|US4554429 *||2. Sept. 1983||19. Nov. 1985||Gasparas Kazlauskas||Cylindrical tube welding assembly|
|US4556774 *||3. März 1983||3. Dez. 1985||Gasparas Kazlauskas||Welding apparatus for welding tubes to the back face of a tube sheet|
|US4649250 *||10. Juni 1985||10. März 1987||Gasparas Kazlauskas||Pipe welder|
|US4650959 *||17. März 1986||17. März 1987||Westinghouse Electric Corp.||Welding wire feeding apparatus with orbital mounting assembly|
|US4687899 *||23. Dez. 1986||18. Aug. 1987||Rees Acheson||Automatic welding apparatus for weld build-up and method of achieving weld build-up|
|US4703698 *||8. Nov. 1985||3. Nov. 1987||Gasparas Kazlauskas||Track mounted welding head base having cam pivoted drive assembly|
|US4716271 *||28. Sept. 1984||29. Dez. 1987||Welding Services, Inc.||Apparatus for positioning a tool with respect to a cylindrical work piece|
|US4726300 *||18. Febr. 1986||23. Febr. 1988||Gasparas Kazlauskas||Adjustable spring-biased track assembly for mounting a welding head assembly on a pipe|
|US4810848 *||6. Nov. 1987||7. März 1989||Gasparas Kazlauskas||Tube welder|
|US4841115 *||25. Febr. 1988||20. Juni 1989||St International||Orbital weldhead|
|US4841118 *||9. Juni 1988||20. Juni 1989||Combustion Engineering, Inc.||Orbital weld head tool|
|US4841123 *||17. Juni 1987||20. Juni 1989||Welding Services, Inc.||Automatic welding device|
|US4857690 *||22. Aug. 1988||15. Aug. 1989||Gasparas Kazlauskas||Cassette welding head apparatus|
|US4880956 *||23. Sept. 1987||14. Nov. 1989||Orbital Sarl||Device for radial machining and welding element|
|US4892990 *||12. Nov. 1987||9. Jan. 1990||Rees Acheson||Automatic welding apparatus for weld build-up and method of achieving weld build-up|
|US4896812 *||6. März 1989||30. Jan. 1990||Gasparas Kazlauskas||Double downhill pipe welder|
|US4939337 *||6. Sept. 1988||3. Juli 1990||Framatome||Apparatus for the storage and handling of at least one elongate flexible element, such as a feeder and signal transmission cable, for an automatic orbital welding machine|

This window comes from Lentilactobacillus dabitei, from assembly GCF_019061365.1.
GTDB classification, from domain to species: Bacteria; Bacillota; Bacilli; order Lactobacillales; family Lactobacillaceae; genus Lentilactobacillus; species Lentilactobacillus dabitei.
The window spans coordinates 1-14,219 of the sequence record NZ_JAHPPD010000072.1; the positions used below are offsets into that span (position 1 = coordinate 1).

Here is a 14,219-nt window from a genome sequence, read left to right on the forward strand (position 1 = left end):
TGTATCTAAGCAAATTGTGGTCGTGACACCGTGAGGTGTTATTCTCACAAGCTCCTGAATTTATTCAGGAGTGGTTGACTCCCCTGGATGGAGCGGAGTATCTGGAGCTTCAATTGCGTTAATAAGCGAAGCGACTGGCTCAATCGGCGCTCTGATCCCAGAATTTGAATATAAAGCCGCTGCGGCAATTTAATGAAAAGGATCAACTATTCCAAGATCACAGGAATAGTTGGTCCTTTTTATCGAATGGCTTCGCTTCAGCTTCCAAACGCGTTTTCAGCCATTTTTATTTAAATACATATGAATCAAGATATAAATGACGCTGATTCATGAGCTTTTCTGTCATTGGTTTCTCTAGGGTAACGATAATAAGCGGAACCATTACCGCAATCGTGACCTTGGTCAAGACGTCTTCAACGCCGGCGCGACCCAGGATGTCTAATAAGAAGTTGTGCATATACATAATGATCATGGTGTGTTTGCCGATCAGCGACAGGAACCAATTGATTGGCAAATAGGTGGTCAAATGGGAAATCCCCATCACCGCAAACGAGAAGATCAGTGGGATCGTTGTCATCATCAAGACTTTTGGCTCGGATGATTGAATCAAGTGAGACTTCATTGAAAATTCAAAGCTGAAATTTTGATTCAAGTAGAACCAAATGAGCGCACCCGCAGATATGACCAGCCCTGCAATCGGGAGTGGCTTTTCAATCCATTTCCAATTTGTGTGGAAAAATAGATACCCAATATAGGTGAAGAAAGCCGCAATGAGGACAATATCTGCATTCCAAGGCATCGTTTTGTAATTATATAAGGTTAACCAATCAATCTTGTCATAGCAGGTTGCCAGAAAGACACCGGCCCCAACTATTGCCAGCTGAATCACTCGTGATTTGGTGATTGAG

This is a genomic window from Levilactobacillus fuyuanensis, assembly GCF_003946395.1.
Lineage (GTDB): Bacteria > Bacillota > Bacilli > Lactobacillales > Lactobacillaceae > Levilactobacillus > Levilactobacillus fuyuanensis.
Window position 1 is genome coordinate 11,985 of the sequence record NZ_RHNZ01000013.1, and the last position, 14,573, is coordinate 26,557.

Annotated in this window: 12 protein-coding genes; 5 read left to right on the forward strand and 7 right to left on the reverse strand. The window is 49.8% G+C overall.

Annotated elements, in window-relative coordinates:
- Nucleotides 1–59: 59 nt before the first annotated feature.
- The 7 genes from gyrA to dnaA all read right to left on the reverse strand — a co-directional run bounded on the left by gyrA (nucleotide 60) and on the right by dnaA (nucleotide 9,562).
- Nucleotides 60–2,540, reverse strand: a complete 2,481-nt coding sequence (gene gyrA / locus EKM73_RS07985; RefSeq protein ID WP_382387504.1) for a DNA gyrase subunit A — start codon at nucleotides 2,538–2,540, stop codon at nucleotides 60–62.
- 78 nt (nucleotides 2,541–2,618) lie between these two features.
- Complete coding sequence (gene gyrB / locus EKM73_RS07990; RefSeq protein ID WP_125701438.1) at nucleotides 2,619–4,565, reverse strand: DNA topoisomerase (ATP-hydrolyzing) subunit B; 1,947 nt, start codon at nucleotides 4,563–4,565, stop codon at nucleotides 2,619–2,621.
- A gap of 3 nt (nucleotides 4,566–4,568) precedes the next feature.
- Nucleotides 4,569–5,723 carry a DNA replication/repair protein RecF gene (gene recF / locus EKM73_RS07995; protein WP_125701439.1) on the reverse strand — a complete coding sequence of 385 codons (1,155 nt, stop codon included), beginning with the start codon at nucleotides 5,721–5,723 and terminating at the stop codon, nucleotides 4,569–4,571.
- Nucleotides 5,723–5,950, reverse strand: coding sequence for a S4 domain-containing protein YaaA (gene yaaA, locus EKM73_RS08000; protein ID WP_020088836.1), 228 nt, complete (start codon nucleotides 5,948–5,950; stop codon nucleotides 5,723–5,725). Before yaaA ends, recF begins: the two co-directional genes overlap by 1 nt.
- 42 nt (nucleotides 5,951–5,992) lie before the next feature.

|US4952769 *||31. Juli 1989||28. Aug. 1990||Rees Acheson||Automatic welding apparatus for weld build-up and method of achieving weld build-up|
|US5040716 *||3. Apr. 1990||20. Aug. 1991||Aqua-Chem, Inc.||Pipe welding apparatus|
|US5136134 *||31. Okt. 1990||4. Aug. 1992||Cajon Company||Orbital welding apparatus|
|US5196664 *||20. Mai 1991||23. März 1993||Mcgushion Kevin D||Orbital welder for high purity welding|
|US5220144 *||23. März 1992||15. Juni 1993||Hobart Brothers Company||Water cooled orbital welding head|
|US5221818 *||27. Sept. 1991||22. Juni 1993||Hobart Brothers Company||Box header welding method and apparatus|
|US5223686 *||31. Juli 1992||29. Juni 1993||Cajon Company||Orbital welding apparatus with safety interlock|
|US5277744 *||19. Mai 1992||11. Jan. 1994||Hydroacoustics Inc.||Friction welder having a drive which produces orbital motion|
|US5288963 *||22. Juli 1993||22. Febr. 1994||Hobart Brothers Company||Actively cooled weld head cassette|
|US5304776 *||24. März 1993||19. Apr. 1994||Steven R. Buerkel||System for welding pipes|
|US5310982 *||26. Apr. 1993||10. Mai 1994||Hobart Brothers Company||T-joint welding fixture|
|US5378951 *||7. Okt. 1993||3. Jan. 1995||Hydroacoustics Inc.||Friction welder which produces orbital motion and drive therefor|
|US5422456 *||31. Aug. 1993||6. Juni 1995||Dahm; Jonathan S.||Orbital head laser welder|
|US5428198 *||31. Jan. 1994||27. Juni 1995||Framatome||Method and device for the orbital welding of a cylindrical part onto a curved wall|
|1||Exel Design Co., "Orbital Welding Technology" brochure, (1993) 7 pages.|
|2||*||Exel Design Co., Orbital Welding Technology brochure, (1993) 7 pages.|
|Zitiert von Patent||Eingetragen||Veröffentlichungsdatum||Antragsteller||Titel|
|US6380505||27. März 2000||30. Apr. 2002||The Boeing Company||Method and apparatus for welding tubular members|
|US7414220||5. Aug. 2004||19. Aug. 2008||Swagelok Company||Orbital weld head|
|US7602695 *||31. Mai 2006||13. Okt. 2009||Current Technologies, Llc||System and method for communicating in a multi-unit structure|
|US20050045596 *||5. Aug. 2004||3. März 2005||Peter Oyster||Orbital weld head|
|US20060140329 *||15. Febr. 2006||29. Juni 2006||Framatome Anp||Device and method for carrying out maintenance work in a region of a plant delimited by a wall having at least two facing surfaces|
|US20070280201 *||31. Mai 2006||6. Dez. 2007||Berkman William H||System and Method for Communicating in a Multi-Unit Structure|
|US20070280246 *||30. März 2007||6. Dez. 2007||Berkman William H||System and Method for Communicating in a Multi-Unit Structure|
|WO2005018862A2 *||10. Aug. 2004||3. März 2005||Nathaniel Ames||Orbital weld head|
|WO2014140741A2 *||12. März 2014||18. Sept. 2014||Lincoln Global, Inc.||Orbital welding system with cooled drive housing|
|US-Klassifikation||219/60.00A, 219/125.11, 219/137.62|
|20. Juli 2001||FPAY||Fee payment|
Year of fee payment: 4
|22. Juni 2005||FPAY||Fee payment|
Year of fee payment: 8
|27. Juli 2009||REMI||Maintenance fee reminder mailed|
|9. Nov. 2009||SULP||Surcharge for late payment|
Year of fee payment: 11
|9. Nov. 2009||FPAY||Fee payment|
Year of fee payment: 12